The Devil’s Daughter Put the Satanic Panic of Rosemary’s Baby on TV

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The Devil’s Daughter Put the Satanic Panic of Rosemary’s Baby on TV

From 1969 to 1975, ABC put out weekly films. They functioned as TV pilots, testing grounds for up-and-coming filmmakers, and places for new and old stars to shine. Every month, Chloe Walker revisits one of these movies. This is Movie of the Week (of the Month).

Was The Devil’s Daughter a rip-off of Rosemary’s Baby? Well, it wouldn’t be the most unfounded accusation. Maybe “spiritual sequel” would be the fairer term.

The ABC MOTW’s titular spawn of Satan is Diane (Belinda Montgomery); at first, however, she isn’t aware of her terrifying status. In a pre-credits scene, we learn that Diane’s mother, Alice (Diane Ladd), fell in with a bunch of Satanists, was impregnated by the Devil and made a deal to keep the truth from that baby until her 21st birthday. When the Devil comes a-calling on that auspicious day and Alice refuses to let him have Diane, he shoots her dead. 

Diane, having been estranged from her mother for as long as she can remember, knows nothing about any of this. We meet her at Alice’s funeral, where Lilith (Shelley Winters), a woman who claims to have been a friend of Alice’s, offers her a room while she waits for the estate to get settled. New in town and friendless, Diane accepts. But as Diane’s stay with Lilith progresses, she increasingly notices things that unsettle her. Eventually, at the advice of a friendly priest, she decides to move in with another young woman instead—a move to which Lilith takes great offense. Nevertheless, Diane stays in touch, and attends a party Lilith throws in her honor.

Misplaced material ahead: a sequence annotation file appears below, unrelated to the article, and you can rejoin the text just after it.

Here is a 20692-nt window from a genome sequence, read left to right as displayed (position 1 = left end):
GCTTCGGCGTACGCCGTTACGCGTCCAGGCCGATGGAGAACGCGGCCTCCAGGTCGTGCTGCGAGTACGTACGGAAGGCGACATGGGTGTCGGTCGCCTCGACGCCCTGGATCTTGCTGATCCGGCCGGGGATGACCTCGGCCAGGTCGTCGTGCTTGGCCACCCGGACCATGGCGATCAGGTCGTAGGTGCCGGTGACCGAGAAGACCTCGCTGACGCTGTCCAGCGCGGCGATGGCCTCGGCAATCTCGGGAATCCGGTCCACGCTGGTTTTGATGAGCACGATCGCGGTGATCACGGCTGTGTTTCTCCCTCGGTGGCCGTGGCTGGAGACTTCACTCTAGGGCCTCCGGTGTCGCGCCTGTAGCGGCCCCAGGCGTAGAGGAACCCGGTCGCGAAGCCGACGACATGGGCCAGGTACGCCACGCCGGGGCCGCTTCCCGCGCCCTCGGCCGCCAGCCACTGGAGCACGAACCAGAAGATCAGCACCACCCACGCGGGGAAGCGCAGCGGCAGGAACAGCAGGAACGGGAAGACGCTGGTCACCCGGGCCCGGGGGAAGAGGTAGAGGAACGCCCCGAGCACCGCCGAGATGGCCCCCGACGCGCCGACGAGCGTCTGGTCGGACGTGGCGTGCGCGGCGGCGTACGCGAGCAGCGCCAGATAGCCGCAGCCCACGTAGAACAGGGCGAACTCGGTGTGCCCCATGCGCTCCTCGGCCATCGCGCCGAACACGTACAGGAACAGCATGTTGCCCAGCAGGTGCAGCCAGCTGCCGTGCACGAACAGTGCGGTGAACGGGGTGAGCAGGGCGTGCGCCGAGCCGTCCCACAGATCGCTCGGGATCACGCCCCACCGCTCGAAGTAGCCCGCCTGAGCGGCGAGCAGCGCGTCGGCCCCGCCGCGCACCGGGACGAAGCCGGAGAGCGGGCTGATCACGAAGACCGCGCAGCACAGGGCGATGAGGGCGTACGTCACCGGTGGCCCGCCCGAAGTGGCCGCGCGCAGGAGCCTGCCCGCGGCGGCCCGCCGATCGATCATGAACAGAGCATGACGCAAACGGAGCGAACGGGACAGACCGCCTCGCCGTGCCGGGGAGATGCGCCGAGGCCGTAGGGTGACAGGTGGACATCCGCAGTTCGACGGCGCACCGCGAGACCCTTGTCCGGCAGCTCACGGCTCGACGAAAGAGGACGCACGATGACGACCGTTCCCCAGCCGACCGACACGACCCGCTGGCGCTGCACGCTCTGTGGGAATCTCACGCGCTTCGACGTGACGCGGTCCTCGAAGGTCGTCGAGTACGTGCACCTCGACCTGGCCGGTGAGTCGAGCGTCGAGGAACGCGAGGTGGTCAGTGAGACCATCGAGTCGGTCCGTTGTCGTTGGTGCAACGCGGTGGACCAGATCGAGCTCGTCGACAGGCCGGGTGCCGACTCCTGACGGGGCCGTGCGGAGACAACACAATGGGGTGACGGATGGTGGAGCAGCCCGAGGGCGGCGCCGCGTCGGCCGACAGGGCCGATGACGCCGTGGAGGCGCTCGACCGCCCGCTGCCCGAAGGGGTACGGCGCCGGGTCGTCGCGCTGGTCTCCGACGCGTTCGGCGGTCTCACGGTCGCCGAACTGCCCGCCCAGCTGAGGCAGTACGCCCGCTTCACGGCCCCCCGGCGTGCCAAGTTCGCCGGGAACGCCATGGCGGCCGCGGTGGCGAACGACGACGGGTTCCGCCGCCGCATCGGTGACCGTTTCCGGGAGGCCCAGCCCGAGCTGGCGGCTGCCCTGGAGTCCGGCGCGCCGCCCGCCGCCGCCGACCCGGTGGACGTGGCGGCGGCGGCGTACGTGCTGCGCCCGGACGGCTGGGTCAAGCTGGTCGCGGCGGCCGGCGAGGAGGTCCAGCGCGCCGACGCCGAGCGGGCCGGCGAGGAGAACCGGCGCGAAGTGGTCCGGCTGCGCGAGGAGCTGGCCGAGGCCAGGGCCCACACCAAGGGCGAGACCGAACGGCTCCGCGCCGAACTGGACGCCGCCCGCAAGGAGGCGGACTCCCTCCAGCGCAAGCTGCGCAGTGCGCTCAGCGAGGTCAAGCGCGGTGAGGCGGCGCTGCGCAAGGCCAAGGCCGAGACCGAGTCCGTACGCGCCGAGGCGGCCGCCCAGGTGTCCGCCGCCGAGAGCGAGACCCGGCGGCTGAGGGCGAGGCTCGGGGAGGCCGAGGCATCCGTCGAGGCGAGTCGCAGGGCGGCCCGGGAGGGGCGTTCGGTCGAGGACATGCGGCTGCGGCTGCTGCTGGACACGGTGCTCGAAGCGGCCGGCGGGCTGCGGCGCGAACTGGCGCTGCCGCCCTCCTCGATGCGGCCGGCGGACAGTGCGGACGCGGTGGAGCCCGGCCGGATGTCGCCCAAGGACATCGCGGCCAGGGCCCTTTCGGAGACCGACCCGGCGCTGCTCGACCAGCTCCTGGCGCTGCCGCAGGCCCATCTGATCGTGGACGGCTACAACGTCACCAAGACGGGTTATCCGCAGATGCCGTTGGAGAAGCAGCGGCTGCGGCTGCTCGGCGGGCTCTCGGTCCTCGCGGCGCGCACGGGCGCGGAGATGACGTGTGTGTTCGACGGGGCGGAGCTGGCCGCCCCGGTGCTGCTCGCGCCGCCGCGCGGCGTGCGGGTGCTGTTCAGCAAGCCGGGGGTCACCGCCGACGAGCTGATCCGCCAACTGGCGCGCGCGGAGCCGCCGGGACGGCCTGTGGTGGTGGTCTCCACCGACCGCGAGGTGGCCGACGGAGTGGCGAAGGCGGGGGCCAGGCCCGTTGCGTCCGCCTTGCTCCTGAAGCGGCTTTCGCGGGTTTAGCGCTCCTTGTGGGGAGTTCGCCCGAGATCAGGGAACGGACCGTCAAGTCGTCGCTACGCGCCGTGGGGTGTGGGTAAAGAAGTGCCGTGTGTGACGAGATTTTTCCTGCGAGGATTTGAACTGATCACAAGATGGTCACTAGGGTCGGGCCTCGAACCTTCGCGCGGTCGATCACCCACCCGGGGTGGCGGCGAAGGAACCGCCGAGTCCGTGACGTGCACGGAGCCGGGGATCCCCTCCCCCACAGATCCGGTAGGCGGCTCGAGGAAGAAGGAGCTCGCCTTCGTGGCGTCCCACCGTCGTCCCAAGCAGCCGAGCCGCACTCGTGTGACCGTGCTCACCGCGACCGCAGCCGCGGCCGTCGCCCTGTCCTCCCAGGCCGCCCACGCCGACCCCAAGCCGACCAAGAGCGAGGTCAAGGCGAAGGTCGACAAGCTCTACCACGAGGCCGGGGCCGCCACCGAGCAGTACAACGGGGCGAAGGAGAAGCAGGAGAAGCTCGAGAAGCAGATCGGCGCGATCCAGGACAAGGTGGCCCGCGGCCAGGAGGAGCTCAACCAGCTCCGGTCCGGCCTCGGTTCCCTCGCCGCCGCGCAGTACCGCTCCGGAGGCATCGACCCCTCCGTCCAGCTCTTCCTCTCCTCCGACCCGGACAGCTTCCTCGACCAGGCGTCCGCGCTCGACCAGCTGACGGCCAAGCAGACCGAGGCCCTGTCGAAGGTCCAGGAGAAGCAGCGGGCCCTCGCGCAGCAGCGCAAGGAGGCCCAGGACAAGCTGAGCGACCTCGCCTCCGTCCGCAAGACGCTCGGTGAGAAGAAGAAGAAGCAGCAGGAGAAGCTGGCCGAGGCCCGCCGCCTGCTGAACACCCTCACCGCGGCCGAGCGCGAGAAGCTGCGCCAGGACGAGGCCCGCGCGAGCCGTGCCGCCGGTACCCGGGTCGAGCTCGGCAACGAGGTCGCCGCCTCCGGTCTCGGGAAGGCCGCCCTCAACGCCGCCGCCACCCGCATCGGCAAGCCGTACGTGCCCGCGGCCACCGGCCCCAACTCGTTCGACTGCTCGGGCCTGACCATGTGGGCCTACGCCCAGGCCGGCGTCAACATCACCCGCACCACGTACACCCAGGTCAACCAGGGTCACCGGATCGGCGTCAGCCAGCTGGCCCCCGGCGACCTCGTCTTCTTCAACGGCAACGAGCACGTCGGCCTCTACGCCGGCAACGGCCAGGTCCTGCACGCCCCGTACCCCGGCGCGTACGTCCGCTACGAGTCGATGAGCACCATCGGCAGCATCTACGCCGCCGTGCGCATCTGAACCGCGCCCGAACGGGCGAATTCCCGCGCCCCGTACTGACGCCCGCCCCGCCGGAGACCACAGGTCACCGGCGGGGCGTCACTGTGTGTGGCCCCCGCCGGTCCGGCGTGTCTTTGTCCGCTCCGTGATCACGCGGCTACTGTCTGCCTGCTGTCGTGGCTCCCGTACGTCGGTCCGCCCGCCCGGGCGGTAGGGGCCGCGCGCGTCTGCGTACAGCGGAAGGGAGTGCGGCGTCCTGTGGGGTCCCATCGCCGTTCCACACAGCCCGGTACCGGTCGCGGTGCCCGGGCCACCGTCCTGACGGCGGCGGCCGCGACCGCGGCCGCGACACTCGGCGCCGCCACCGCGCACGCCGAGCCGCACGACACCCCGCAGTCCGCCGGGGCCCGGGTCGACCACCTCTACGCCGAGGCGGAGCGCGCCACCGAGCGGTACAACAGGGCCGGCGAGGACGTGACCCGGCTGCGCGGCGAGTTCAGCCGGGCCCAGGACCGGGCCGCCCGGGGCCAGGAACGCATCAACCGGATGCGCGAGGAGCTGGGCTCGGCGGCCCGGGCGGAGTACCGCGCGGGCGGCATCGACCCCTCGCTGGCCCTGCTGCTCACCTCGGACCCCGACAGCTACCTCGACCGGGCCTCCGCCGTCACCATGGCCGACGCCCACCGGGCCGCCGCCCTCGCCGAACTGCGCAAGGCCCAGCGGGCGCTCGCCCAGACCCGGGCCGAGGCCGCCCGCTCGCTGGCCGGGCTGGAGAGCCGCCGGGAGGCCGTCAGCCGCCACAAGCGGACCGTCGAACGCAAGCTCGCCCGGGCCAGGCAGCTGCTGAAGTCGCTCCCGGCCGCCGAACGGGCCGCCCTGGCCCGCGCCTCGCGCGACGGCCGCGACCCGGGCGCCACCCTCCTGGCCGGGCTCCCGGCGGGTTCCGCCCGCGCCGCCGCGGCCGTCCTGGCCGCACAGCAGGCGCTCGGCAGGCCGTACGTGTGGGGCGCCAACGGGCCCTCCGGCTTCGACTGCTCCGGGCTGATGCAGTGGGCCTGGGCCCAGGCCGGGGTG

It’s at this party she learns her true identity, and her fate—she is betrothed to the Demon of Endor! (The one with yellow eyes!) Horrified, she runs fast and far from the Satanic cabal in which she’s found herself… but is there any escaping her destiny?

As with many MOTWs, The Devil’s Daughter boasted an array of talent among its cast and crew. Most notable of all is the mighty Shelley Winters, deliciously cast as the Satanic matriarch who takes Diane under her wing and insists that she stays there (each of her line readings is a perfect, barmy jewel; just listen out for the way she pronounces “gazebo”). Also representing classic Hollywood is Joseph Cotten, who plays Diane’s apparently kindly estate lawyer…

Helming the chaos was Jeannot Szwarc, best known for directing cult Christopher Reeve sci-fi/romance/weepie Somewhere in Time (though he also had Jaws 2 on his CV). And the screenplay was penned by Colin Higgins, who had written Harold and Maude just two years earlier and would go on to write and direct 9 to 5.

So with that eclectic but talented bunch involved, it should come as no surprise that The Devil’s Daughter is—despite its derivative nature—actually rather good. It’s rare that direction counts among an ABC MOTW’s better qualities, but Szwarc’s is consistently interesting, if not always successful in its ambitions. Shooting Diane’s occult coming-out party from her point of view does an excellent job of making her claustrophobia—these Satanists aren’t ones to respect personal space—uncomfortably tangible. A near-miss hit-and-run, where a hypnotized Diane watches as a vehicle barrels perilously close to a small boy, is so reminiscent of a scene from Twin Peaks: The Return, it’s easy to imagine that David Lynch was among those sitting in front of their TVs in 1973. Sure, there are plenty of silly flourishes, but the clammy atmosphere of mounting dread that Szwarc conjures is surprisingly unnerving.